Browsing "women"
Nov 30, 2007 - religion, Society, women    4 Comments

If it is polygamy for New York, what about polyandry for San Jose?

Being single and not 19 anymore, everyone assumes that I am desperately seeking matrimony. One of my very good friends who believe that it is impossible to find decent men in Pakistan and has been urging me for soooo long to pack my bags and move to North America (She alternates her time between Vancouver and Seattle and has been trying to sell to me the virtues of living in a city where it rains 360 days a year). She just sent me this article that actually has top 5 cities in US where women can find young, healthy and straight men. She actually believed that a lazy being like me, who has so far not budged, despite wanting to live in a more civilized, more tolerant and women friendly society would actually consider moving across the world to look for men!!!!!

They actually crunched some numbers on seven categories that have a bearing on how great a city might be for finding guys. They are: ratios of single men to single women and of gay to straight; divorce rates; fitness; philanthropy; education; and the thrill factor places where guys and girls do the kind of fun stuff that makes hearts race and bonds form.

The city that came on top was … San Jose, California. Apparently, the city has the greatest concentration of single, intelligent, physically fit men who love high-adrenaline activities. The article said that “San Jose is the heart of Silicon Valley, and technology is notoriously male-dominated. There are literally throngs of guys in striped shirts and khakis on every street corner.” So all the women who want khakis clad me with well paid jobs, head to San Jose. On the contrary, my only friend who has lived in San Jose for two and half years think the city is full of weird people and has recently moved to San Francisco. The other top five cities are Salt Lake City, Arlington (Texas), Raleigh (North Carolina), and last but not the San Francisco, which according to the article has surprising number of straight single men.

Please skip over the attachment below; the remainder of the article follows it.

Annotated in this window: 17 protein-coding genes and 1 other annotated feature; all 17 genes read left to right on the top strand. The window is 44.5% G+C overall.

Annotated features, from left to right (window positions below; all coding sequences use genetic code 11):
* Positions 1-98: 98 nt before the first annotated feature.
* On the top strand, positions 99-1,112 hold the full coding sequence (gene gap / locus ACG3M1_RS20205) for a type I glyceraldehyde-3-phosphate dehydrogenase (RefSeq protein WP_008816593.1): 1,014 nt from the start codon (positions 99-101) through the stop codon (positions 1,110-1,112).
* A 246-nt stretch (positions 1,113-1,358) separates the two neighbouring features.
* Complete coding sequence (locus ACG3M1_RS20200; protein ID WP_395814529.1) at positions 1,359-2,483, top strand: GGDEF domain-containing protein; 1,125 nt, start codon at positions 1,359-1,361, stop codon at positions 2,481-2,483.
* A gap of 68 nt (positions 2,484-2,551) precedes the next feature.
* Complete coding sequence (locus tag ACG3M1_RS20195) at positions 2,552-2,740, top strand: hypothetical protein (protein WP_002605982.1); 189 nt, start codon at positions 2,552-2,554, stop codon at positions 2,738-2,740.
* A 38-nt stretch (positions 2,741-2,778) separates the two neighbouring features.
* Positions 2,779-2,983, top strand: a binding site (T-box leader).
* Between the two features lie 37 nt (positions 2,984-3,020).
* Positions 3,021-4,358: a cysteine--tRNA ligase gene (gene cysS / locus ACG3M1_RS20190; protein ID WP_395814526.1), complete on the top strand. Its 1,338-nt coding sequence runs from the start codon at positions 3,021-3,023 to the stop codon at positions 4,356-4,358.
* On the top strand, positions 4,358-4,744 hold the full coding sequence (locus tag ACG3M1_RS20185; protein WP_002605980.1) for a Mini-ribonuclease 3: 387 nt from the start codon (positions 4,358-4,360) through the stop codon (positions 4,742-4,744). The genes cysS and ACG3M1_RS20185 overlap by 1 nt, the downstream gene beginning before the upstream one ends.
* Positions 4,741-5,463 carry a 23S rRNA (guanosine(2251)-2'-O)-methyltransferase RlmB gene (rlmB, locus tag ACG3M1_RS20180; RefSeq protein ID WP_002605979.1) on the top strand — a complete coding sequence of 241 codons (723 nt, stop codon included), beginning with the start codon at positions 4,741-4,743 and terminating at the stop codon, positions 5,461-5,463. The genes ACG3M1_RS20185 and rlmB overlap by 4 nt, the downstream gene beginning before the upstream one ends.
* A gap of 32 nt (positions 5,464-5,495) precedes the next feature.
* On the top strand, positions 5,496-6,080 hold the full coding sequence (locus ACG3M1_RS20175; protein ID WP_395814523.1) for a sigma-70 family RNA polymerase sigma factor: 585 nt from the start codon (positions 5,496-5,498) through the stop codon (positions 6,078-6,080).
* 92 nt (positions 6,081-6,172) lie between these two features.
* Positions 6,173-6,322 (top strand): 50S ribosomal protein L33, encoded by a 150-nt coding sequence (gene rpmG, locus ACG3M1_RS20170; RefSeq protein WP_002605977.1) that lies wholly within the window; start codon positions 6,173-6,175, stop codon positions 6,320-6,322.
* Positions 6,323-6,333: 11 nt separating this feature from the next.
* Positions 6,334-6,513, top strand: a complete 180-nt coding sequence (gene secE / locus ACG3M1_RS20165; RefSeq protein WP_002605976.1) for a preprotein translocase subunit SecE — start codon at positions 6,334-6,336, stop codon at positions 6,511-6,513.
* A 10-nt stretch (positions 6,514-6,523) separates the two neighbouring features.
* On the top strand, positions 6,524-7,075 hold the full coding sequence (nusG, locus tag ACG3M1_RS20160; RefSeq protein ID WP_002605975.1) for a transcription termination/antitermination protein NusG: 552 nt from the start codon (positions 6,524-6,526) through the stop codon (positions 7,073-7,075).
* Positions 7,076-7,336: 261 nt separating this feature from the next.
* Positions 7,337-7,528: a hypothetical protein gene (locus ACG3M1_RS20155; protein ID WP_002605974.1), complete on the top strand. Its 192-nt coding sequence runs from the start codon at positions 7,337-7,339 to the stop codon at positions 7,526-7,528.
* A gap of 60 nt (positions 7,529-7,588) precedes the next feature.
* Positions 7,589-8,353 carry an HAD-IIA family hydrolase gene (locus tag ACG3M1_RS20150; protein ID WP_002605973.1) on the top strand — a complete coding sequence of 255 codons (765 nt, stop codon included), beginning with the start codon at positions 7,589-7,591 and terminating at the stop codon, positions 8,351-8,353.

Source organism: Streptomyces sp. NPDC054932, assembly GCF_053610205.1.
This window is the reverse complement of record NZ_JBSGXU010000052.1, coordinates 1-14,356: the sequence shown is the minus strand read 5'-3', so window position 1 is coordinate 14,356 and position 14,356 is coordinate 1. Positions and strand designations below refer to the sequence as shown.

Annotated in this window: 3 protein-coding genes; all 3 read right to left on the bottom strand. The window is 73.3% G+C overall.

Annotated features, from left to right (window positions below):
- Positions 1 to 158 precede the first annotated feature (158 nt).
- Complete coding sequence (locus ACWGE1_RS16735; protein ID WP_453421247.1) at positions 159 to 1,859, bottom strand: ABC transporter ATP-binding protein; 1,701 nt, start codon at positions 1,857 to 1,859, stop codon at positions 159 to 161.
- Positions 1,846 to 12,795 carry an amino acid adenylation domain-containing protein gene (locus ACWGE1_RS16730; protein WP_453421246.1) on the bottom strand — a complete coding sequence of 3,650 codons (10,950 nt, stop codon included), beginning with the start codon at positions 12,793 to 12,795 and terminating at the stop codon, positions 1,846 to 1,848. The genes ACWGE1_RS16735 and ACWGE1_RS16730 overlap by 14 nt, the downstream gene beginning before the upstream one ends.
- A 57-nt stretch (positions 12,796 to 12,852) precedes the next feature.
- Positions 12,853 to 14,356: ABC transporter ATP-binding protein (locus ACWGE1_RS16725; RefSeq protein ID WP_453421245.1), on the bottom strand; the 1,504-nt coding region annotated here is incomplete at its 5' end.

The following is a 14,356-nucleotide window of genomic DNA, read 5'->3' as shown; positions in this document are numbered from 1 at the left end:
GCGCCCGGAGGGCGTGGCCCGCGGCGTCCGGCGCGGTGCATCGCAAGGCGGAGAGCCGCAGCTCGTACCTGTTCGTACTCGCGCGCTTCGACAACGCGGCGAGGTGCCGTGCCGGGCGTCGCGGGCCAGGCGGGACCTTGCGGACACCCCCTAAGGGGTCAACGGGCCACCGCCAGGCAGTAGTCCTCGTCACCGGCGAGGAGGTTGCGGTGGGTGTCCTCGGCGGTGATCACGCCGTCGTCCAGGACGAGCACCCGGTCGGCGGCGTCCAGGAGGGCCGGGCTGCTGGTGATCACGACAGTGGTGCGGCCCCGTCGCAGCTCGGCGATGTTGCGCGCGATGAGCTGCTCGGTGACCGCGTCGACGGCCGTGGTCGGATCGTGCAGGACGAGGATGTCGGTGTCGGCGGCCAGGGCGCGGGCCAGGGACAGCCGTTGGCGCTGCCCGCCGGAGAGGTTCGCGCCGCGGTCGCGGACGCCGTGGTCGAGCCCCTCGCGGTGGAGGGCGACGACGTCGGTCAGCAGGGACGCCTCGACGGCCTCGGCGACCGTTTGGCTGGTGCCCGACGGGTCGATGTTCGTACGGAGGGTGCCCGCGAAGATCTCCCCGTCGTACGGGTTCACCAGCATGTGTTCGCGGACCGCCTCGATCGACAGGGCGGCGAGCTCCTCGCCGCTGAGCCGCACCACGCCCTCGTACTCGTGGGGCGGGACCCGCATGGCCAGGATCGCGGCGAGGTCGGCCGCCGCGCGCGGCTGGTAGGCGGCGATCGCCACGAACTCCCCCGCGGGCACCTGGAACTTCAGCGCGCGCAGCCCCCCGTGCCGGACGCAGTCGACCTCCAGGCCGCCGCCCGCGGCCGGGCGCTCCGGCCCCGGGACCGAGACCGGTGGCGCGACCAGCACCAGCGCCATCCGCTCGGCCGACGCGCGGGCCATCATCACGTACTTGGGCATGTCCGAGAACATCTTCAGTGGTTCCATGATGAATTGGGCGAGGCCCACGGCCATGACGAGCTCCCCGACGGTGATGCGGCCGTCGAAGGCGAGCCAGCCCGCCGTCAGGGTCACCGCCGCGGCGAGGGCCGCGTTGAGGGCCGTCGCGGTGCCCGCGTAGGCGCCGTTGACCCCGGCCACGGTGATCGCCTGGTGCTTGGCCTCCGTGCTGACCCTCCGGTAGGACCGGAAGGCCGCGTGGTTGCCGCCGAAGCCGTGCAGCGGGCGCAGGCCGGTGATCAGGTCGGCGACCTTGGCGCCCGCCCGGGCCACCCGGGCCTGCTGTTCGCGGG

Dr Zakir Naik (of QTV) was the first person I thought of after reading this. Remember, he said that there are 300,000 more women in New York than man and there is a sizeable gay population, hence those men who can afford it should all take another wife to save the 300,000 New York girls from impending spinsterhood. Would he recommend polyandry for San Jose or Alaska or North Scotland and our own Malakand Division where men outnumber women by great numbers?

I for one am too lazy to move out of my extremely polluted comfort zone (Karachi) but those of you who are brave and active enough to relocate, San Jose is waiting for you.

May 20, 2007 - Society, women    2 Comments

We are a confused nation

Ahhh I was waiting to hear news like that. The Lahore High Court (ordered the Interior Ministry to place the names of a same-sex couple of Faisalabad on the Exit Control List after they failed to appear before the court despite arrest warrants.